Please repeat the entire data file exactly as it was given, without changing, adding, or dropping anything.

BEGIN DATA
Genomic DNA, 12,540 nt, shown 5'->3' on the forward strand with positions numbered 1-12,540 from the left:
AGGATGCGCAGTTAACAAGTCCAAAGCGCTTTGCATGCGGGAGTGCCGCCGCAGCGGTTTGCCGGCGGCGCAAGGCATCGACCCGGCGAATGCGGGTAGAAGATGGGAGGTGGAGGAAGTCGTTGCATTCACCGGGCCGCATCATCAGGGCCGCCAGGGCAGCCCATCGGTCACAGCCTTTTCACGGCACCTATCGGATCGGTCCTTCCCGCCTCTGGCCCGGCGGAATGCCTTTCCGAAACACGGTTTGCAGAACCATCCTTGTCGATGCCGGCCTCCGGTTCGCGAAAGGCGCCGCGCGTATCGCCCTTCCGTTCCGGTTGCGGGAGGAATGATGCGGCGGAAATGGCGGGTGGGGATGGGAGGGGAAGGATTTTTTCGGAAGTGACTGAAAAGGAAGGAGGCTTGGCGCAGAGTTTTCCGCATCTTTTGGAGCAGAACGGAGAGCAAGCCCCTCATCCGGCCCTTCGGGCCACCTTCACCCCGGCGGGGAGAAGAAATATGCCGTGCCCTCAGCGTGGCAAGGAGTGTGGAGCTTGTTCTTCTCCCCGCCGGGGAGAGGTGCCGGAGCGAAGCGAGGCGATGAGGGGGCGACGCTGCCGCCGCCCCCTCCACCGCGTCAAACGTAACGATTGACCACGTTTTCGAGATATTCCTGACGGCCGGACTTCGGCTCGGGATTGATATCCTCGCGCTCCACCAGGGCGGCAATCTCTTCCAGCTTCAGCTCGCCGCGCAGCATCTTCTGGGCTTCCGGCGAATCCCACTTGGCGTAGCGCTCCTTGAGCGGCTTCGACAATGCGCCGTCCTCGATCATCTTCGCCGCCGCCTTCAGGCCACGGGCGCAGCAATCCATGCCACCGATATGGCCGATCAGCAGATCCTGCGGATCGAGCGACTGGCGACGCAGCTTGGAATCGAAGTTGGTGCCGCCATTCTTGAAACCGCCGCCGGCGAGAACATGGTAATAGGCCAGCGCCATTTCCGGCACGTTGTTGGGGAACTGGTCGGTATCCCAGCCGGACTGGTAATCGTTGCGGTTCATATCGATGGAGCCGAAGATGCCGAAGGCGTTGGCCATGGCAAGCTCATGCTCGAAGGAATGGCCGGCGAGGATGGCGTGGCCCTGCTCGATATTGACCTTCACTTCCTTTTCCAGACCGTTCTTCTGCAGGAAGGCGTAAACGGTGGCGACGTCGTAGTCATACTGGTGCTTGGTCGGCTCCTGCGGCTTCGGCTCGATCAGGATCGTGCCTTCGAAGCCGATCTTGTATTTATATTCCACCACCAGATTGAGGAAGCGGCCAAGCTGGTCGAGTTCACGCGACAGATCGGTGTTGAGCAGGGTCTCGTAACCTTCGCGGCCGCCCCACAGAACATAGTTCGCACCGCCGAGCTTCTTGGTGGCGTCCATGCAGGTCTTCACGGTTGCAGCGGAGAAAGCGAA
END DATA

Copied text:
Genomic DNA, 12,540 nt, shown 5'->3' on the forward strand with positions numbered 1-12,540 from the left:
AGGATGCGCAGTTAACAAGTCCAAAGCGCTTTGCATGCGGGAGTGCCGCCGCAGCGGTTTGCCGGCGGCGCAAGGCATCGACCCGGCGAATGCGGGTAGAAGATGGGAGGTGGAGGAAGTCGTTGCATTCACCGGGCCGCATCATCAGGGCCGCCAGGGCAGCCCATCGGTCACAGCCTTTTCACGGCACCTATCGGATCGGTCCTTCCCGCCTCTGGCCCGGCGGAATGCCTTTCCGAAACACGGTTTGCAGAACCATCCTTGTCGATGCCGGCCTCCGGTTCGCGAAAGGCGCCGCGCGTATCGCCCTTCCGTTCCGGTTGCGGGAGGAATGATGCGGCGGAAATGGCGGGTGGGGATGGGAGGGGAAGGATTTTTTCGGAAGTGACTGAAAAGGAAGGAGGCTTGGCGCAGAGTTTTCCGCATCTTTTGGAGCAGAACGGAGAGCAAGCCCCTCATCCGGCCCTTCGGGCCACCTTCACCCCGGCGGGGAGAAGAAATATGCCGTGCCCTCAGCGTGGCAAGGAGTGTGGAGCTTGTTCTTCTCCCCGCCGGGGAGAGGTGCCGGAGCGAAGCGAGGCGATGAGGGGGCGACGCTGCCGCCGCCCCCTCCACCGCGTCAAACGTAACGATTGACCACGTTTTCGAGATATTCCTGACGGCCGGACTTCGGCTCGGGATTGATATCCTCGCGCTCCACCAGGGCGGCAATCTCTTCCAGCTTCAGCTCGCCGCGCAGCATCTTCTGGGCTTCCGGCGAATCCCACTTGGCGTAGCGCTCCTTGAGCGGCTTCGACAATGCGCCGTCCTCGATCATCTTCGCCGCCGCCTTCAGGCCACGGGCGCAGCAATCCATGCCACCGATATGGCCGATCAGCAGATCCTGCGGATCGAGCGACTGGCGACGCAGCTTGGAATCGAAGTTGGTGCCGCCATTCTTGAAACCGCCGCCGGCGAGAACATGGTAATAGGCCAGCGCCATTTCCGGCACGTTGTTGGGGAACTGGTCGGTATCCCAGCCGGACTGGTAATCGTTGCGGTTCATATCGATGGAGCCGAAGATGCCGAAGGCGTTGGCCATGGCAAGCTCATGCTCGAAGGAATGGCCGGCGAGGATGGCGTGGCCCTGCTCGATATTGACCTTCACTTCCTTTTCCAGACCGTTCTTCTGCAGGAAGGCGTAAACGGTGGCGACGTCGTAGTCATACTGGTGCTTGGTCGGCTCCTGCGGCTTCGGCTCGATCAGGATCGTGCCTTCGAAGCCGATCTTGTATTTATATTCCACCACCAGATTGAGGAAGCGGCCAAGCTGGTCGAGTTCACGCGACAGATCGGTGTTGAGCAGGGTCTCGTAACCTTCGCGGCCGCCCCACAGAACATAGTTCGCACCGCCGAGCTTCTTGGTGGCGTCCATGCAGGTCTTCACGGTTGCAGCGGAGAAAGCGAA